The head of the now-ruling Kadima Party, Tzipi Livni, is considered a moderate by Israeli standards. Livni has openly shared her transfer fantasies on a number of occasions, saying that her ultimate goal is for Israel to be a purely Jewish homeland. Not only has the Israeli side completely ruled out the Palestinian refugees’ internationally recognized right to return to their homes, but they are now suggesting that a second expulsion of over a million Palestinians from inside the 1948 borders is in order.
This is the scale of the lunacy we must face and unfortunately there is only a tiny opposition to it among Israeli Jews. The Palestinians for their part are fragmented geographically and increasingly divided politically over the means by which to continue the struggle. But the forces of resistance in the region are gathering strength. This was proven both in Lebanon in 2006 and now again in Gaza. The intensity and breadth of support Hamas received during the war forced Arab countries like Qatar and Mauritania to cut off ties with Israel. The conservative, pro-US forces of the Middle East (misnamed the “moderate Arabs” by the State Department) are increasingly on the defensive and the question of Palestine has emerged once again as the focal point of the region’s politics.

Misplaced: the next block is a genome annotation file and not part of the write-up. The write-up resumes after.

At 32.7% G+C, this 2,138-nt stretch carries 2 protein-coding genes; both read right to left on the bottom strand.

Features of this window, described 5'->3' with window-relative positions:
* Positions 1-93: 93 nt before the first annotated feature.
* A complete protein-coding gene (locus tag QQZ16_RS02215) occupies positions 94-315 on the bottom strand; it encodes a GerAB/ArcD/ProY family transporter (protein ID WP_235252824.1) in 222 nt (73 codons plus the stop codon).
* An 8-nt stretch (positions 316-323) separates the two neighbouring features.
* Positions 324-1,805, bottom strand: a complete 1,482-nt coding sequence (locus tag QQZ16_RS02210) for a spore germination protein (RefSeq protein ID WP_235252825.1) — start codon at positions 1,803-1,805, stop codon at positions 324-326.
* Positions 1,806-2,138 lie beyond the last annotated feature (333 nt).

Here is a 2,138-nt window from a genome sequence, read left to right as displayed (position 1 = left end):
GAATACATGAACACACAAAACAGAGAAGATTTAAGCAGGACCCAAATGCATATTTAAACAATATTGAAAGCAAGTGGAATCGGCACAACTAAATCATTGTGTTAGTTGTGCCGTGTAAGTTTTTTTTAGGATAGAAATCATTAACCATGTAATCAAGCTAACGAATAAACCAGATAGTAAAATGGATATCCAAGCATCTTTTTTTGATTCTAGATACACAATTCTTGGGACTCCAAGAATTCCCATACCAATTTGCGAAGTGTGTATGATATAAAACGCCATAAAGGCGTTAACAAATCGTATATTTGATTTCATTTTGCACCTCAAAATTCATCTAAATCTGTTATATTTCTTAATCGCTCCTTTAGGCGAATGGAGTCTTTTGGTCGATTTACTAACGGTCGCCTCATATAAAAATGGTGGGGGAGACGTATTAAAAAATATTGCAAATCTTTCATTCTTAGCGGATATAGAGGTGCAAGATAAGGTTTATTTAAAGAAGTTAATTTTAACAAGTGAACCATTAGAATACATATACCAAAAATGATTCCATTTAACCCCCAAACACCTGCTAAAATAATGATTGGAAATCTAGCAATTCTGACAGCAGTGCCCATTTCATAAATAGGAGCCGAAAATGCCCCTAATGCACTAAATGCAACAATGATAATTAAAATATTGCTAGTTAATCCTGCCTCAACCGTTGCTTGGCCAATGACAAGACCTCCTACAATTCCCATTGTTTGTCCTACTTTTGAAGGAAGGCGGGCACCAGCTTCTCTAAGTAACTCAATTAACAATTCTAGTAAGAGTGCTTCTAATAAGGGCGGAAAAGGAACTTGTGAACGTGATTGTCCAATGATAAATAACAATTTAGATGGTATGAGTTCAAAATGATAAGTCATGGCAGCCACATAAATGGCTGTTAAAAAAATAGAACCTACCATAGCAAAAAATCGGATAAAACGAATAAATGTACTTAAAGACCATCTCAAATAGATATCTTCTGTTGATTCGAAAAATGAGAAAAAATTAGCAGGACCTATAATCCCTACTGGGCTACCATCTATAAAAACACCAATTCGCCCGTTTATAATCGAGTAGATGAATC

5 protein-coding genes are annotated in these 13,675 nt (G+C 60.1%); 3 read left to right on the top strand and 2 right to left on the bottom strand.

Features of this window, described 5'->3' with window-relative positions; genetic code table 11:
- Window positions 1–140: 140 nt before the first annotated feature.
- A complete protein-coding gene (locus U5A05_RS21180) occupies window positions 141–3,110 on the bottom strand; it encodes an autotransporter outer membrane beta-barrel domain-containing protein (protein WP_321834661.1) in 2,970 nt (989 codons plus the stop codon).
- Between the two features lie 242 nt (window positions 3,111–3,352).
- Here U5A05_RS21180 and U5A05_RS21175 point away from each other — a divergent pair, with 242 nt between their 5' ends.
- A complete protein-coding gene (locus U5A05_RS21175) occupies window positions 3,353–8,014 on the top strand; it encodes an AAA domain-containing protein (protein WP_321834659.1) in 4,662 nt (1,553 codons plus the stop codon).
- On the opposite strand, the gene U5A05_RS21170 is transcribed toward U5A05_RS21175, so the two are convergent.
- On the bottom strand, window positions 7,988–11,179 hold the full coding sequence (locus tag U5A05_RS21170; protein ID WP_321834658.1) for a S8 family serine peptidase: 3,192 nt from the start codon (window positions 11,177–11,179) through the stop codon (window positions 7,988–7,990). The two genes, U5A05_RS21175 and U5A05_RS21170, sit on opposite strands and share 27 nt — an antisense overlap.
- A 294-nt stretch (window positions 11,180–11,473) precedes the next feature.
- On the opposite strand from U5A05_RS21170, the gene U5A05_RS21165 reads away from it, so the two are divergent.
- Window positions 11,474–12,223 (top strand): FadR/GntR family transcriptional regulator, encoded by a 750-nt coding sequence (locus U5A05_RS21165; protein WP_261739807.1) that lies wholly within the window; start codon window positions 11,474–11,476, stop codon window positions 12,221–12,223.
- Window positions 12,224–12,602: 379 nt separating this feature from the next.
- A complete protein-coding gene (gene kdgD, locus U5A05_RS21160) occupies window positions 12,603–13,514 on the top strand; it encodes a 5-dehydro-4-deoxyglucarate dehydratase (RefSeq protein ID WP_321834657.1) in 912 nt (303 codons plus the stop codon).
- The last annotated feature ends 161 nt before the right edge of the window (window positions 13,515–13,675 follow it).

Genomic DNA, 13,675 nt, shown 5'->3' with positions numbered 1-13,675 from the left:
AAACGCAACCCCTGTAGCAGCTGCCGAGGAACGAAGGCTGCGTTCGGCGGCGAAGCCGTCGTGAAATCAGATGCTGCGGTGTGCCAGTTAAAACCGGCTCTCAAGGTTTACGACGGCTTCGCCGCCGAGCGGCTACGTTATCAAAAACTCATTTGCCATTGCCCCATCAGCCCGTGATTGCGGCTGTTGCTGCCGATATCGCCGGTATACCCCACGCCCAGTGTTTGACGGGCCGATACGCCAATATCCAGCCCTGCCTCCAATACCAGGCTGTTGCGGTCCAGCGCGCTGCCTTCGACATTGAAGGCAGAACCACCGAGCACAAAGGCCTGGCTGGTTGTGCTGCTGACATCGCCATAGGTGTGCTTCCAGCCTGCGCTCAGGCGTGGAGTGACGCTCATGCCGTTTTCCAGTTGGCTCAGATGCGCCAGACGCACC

The ultimate heroes of this drama are the people of Gaza. Their ability to hold their ground and maintain their solidarity against such overwhelming terror is nothing but mythical. The war against them will no doubt continue by other means, through the siege and by undermining or drawing out the reconstruction process. The Palestine solidarity movement owes it to them to carry on the struggle to break the siege so that they can rebuild their homes and communities. Equally important are any efforts, legal or otherwise, to expose and highlight the many war crimes committed by the Israelis. This is the greatest assistance we can offer the resistance – to make Israel accountable for its depraved conduct in war.
The movement must also focus seriously on launching a global boycott, divestment, and sanctions (BDS) campaign, a strategy that was effective against apartheid South Africa in the 1980s. This is a way for the movement to independently exert pressure on Israel without having to go through government and international bodies where Zionism has an iron grip. The solidarity movement has shown by its quick response to the slaughter in Gaza that it has reached an advanced stage of mobilization around the globe. This is the time to up the ante. The Palestinians are not the only victims of the horrors committed in Gaza; Israel’s actions are an affront to our very humanity.
Bilal El-Amine is a former editor of Left Turn and lives in Lebanon. This article is from the March/April 2009 issue of Left Turn magazine.